Indiana Pacers Enter Heat Showdown Feeling Revived and Looking on Bright Side

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Indiana Pacers Enter Heat Showdown Feeling Revived and Looking on Bright Side
Pat Lovell/USA Today

MIAMI — It is surely unwise to draw firm conclusions from a single game against a thoroughly hapless opponent. But this is what the Indiana Pacers saw Wednesday night in a 104-102 victory in Milwaukee:

  • A fluid, formidable second unit, scoring at will.
  • A happy starting five, enjoying a rare night off, whooping along the bench.
  • An embattled coach, exhaling for a moment, his gambit having paid off.

In the moment, the Pacers appeared unified, not dysfunctional. Capable, instead of offensively impotent. Relieved. Certainly a little cheerier.

Problems solved? The Pacers won't really know until they take the court Friday night against the Heat and might not know for sure until they open the playoffs next weekend. But coach Frank Vogel's decision to rest his starters—after a five-month slog in which they furiously pursued the No. 1 seed, without restraint—appears to have paid at least a short-term dividend.

The Pacers were livelier at practice Thursday, their legs and spirits apparently rejuvenated.

"I was a gazelle, running up and down the court," the 7'2" Roy Hibbert chirped, following a workout on the Heat's practice court. "It's always nice coming down to warm weather."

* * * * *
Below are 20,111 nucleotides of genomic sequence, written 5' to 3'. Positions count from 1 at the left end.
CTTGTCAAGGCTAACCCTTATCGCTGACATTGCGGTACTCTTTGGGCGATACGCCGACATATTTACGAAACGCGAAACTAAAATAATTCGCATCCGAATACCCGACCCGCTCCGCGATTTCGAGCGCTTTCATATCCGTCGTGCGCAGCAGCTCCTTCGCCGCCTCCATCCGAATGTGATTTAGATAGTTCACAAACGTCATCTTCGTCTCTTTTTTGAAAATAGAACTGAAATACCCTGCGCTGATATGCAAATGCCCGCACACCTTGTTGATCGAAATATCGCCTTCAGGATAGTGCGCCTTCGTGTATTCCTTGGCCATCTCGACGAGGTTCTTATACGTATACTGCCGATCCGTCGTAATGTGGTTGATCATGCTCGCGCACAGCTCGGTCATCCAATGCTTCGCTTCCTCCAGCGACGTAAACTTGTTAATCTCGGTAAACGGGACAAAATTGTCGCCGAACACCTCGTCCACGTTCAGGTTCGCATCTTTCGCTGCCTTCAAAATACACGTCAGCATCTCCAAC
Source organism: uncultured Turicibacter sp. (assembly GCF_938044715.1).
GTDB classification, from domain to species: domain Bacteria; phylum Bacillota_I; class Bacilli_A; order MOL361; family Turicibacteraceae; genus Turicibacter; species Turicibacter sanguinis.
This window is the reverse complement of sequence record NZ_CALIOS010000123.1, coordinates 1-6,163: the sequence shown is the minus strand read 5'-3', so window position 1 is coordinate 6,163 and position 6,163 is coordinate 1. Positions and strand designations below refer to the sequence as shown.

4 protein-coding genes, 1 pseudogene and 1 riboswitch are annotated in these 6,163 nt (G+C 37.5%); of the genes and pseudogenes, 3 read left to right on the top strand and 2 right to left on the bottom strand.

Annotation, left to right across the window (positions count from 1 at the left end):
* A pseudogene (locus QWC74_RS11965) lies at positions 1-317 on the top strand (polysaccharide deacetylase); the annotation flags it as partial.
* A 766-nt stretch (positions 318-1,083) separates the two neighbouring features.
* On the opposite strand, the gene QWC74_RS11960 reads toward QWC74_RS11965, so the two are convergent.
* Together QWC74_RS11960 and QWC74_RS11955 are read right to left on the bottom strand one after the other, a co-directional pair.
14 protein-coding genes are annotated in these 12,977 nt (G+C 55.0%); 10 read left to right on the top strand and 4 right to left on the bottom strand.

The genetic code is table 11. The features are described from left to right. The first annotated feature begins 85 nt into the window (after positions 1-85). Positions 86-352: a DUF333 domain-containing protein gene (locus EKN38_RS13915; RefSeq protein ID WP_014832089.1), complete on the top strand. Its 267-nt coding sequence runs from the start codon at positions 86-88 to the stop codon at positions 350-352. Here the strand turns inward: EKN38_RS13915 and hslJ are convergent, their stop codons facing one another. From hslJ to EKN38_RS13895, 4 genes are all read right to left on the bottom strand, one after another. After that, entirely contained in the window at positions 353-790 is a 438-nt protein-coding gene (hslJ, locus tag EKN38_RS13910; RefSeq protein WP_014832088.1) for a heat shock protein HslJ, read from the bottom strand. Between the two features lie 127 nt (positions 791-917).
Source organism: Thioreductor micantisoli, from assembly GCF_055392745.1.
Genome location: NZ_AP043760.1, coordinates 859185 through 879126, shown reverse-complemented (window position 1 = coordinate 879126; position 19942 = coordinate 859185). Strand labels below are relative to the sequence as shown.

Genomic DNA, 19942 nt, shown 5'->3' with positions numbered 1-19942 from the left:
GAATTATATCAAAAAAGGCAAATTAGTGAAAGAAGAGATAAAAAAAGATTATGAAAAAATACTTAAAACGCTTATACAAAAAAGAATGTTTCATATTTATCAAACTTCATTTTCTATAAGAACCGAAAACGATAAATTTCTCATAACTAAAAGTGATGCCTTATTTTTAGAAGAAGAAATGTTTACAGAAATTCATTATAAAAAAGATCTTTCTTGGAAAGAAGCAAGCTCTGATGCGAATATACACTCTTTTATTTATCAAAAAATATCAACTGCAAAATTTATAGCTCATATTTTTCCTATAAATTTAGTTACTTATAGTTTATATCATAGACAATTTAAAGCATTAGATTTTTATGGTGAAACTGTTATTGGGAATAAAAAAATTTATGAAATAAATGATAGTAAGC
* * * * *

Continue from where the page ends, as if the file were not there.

The sun helps. A three-day break between games helps. The Pacers will embrace any solution and any rationale that helps them move past a calamitous five-week funk that endangered both their unity and their standing atop the Eastern Conference.

Starting on March 4, the Pacers lost 12 of 20 games, dropping them from the No. 1 seed and triggering internal doubts and a level of external scrutiny they had never endured since becoming the darling upstarts of the East.

Everything came into question: the Pacers' maturity, their depth, their chemistry, their leadership. Hibbert called out his teammates for selfish play. Vogel was accused of burning out his starters, in an all-out pursuit of the No. 1 seed. Former Orlando Magic coach Stan Van Gundy, speaking on ESPN radio, called the Pacers "emotionally fragile."

Incredibly, and largely thanks to the Heat's own late-season wobbles, the Pacers (54-25) slipped back into first place Wednesday night, with a half-game lead over Miami (53-25).

If fatigue was the issue—the Pacers played 18 games in March—then perhaps the strategic benching Wednesday will prove to be the solution.

"I think it's part of the solution," Vogel said Thursday. "How much, who knows? But I definitely think it's part of the solution. There's still a lot of rhythm and timing and execution that needs to improve."

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The young Pacers had been on a rollicking joyride for nearly two years, bursting onto the scene with a 42-24 record in 2011-12, taking the Heat to Game 7 in the conference finals last spring and racing to a big early lead in the conference race this season. They seemed poised to make a run at the title.

And now? Now the Pacers may be flirting with disaster, if momentum and history mean anything.

The Pacers had a .769 winning percentage at the All-Star break and have gone 14-13 since. That puts them in the running for one of the five worst post-All-Star records for a team that won at least 70 percent of its games before the break, according to the Elias Sports Bureau. The other four teams—Portland in 2001, the New York Knicks in 1954, Portland in 1978 and Seattle in 2005—failed to make the conference finals.